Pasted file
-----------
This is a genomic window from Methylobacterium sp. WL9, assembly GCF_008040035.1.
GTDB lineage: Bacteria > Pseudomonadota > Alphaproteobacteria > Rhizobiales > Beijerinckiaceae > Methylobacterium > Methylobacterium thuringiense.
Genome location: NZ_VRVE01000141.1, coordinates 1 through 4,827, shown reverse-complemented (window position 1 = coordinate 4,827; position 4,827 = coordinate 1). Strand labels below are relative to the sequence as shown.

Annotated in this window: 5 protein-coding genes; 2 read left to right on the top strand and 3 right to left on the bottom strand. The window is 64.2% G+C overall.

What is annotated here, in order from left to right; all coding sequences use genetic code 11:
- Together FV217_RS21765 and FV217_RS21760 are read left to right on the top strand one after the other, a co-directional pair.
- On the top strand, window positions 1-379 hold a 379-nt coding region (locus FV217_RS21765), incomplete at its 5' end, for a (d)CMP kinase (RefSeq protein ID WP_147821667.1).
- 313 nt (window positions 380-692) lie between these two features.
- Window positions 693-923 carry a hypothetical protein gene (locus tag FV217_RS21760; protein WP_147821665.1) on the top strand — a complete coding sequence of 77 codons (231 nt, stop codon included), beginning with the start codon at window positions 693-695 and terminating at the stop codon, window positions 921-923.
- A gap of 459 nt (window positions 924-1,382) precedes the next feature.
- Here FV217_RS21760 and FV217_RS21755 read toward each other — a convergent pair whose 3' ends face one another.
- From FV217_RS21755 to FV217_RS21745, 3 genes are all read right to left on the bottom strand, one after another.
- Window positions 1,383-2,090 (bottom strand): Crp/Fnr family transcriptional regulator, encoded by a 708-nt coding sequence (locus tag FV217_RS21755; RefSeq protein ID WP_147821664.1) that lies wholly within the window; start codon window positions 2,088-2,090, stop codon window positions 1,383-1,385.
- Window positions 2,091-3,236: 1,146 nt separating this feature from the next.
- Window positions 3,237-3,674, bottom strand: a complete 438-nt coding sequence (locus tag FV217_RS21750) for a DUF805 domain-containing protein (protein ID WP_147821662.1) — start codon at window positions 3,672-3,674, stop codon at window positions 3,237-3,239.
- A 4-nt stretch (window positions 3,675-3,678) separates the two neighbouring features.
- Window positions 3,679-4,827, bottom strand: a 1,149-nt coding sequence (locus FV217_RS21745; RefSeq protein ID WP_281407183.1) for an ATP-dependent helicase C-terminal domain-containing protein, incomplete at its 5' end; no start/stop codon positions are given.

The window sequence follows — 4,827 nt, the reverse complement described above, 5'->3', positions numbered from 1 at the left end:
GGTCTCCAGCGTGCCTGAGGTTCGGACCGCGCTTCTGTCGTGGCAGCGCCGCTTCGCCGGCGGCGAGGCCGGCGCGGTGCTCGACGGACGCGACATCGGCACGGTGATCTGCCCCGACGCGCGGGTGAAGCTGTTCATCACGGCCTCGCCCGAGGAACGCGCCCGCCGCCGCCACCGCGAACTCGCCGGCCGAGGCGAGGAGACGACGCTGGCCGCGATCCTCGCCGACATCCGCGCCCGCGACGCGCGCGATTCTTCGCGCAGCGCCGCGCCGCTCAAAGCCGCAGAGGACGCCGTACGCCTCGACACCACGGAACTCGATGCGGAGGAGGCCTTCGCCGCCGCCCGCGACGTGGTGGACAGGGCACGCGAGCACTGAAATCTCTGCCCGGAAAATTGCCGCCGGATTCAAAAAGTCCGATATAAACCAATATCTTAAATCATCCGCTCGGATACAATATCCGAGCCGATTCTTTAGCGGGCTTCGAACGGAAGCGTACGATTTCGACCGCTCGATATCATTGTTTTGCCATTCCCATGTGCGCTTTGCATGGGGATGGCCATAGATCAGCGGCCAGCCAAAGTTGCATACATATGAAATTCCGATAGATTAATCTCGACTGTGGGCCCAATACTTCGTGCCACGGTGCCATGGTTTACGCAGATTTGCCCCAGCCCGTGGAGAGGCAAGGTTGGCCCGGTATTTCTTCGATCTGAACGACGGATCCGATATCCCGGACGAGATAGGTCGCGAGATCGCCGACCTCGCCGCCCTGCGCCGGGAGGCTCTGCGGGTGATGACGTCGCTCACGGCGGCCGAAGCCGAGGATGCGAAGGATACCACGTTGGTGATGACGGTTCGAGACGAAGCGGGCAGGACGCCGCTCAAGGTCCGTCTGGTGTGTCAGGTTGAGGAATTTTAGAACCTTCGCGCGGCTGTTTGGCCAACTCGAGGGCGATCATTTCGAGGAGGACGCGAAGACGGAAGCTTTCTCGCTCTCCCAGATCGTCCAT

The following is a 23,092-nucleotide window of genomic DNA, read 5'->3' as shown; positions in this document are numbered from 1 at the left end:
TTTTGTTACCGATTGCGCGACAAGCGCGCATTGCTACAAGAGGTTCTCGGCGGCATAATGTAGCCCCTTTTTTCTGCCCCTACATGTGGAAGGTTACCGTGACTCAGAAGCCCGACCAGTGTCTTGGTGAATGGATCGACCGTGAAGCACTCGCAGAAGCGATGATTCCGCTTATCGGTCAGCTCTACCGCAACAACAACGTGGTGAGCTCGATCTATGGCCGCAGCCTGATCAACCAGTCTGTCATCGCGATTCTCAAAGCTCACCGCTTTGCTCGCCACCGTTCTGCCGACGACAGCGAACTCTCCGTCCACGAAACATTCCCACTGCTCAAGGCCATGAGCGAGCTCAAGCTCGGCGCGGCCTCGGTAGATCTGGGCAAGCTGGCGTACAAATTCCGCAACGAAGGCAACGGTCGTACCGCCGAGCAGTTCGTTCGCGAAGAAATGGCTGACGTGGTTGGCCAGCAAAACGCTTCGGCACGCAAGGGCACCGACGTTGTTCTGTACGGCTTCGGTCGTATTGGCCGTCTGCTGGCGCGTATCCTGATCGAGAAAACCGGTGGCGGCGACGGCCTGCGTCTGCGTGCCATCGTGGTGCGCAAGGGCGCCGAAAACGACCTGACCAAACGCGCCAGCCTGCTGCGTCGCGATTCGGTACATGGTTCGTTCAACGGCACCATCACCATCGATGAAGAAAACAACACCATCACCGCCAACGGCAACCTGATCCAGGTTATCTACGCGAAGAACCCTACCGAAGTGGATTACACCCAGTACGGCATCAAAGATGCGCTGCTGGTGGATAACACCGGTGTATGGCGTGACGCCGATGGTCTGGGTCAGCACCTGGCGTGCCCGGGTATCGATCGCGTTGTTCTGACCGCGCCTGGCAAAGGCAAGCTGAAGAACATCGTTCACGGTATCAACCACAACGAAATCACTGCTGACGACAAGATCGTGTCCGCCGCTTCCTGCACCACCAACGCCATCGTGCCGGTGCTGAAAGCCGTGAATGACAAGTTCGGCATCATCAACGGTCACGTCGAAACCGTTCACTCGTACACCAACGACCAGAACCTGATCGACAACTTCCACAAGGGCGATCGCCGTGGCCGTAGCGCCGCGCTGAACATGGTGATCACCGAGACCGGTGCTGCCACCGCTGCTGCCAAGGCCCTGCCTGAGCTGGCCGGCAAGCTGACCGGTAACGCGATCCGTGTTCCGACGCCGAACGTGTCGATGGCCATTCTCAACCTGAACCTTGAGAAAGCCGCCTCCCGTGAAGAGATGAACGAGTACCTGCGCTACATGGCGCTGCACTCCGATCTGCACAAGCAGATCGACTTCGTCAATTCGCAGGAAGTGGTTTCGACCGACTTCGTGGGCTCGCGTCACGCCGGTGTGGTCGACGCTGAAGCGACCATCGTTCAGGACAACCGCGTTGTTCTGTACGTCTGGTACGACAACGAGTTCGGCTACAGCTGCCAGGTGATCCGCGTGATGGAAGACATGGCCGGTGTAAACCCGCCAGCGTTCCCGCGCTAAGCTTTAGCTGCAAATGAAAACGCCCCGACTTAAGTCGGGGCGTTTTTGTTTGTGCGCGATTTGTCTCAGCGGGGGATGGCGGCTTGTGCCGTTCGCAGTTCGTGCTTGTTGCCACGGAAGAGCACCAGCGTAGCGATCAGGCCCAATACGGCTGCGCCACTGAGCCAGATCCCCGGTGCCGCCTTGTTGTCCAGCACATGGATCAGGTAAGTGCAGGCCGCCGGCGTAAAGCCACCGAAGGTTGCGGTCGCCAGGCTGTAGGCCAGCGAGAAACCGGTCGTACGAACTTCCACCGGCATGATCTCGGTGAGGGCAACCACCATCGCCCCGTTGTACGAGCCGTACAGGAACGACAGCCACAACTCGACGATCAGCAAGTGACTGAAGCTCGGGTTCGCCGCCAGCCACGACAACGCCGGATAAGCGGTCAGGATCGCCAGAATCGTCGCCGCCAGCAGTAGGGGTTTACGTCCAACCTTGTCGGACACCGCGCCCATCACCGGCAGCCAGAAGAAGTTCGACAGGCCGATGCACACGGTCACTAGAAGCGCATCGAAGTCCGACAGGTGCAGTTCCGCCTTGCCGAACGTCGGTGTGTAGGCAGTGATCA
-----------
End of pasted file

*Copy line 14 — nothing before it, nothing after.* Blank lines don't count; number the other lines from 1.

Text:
- Window positions 2,091-3,236: 1,146 nt separating this feature from the next.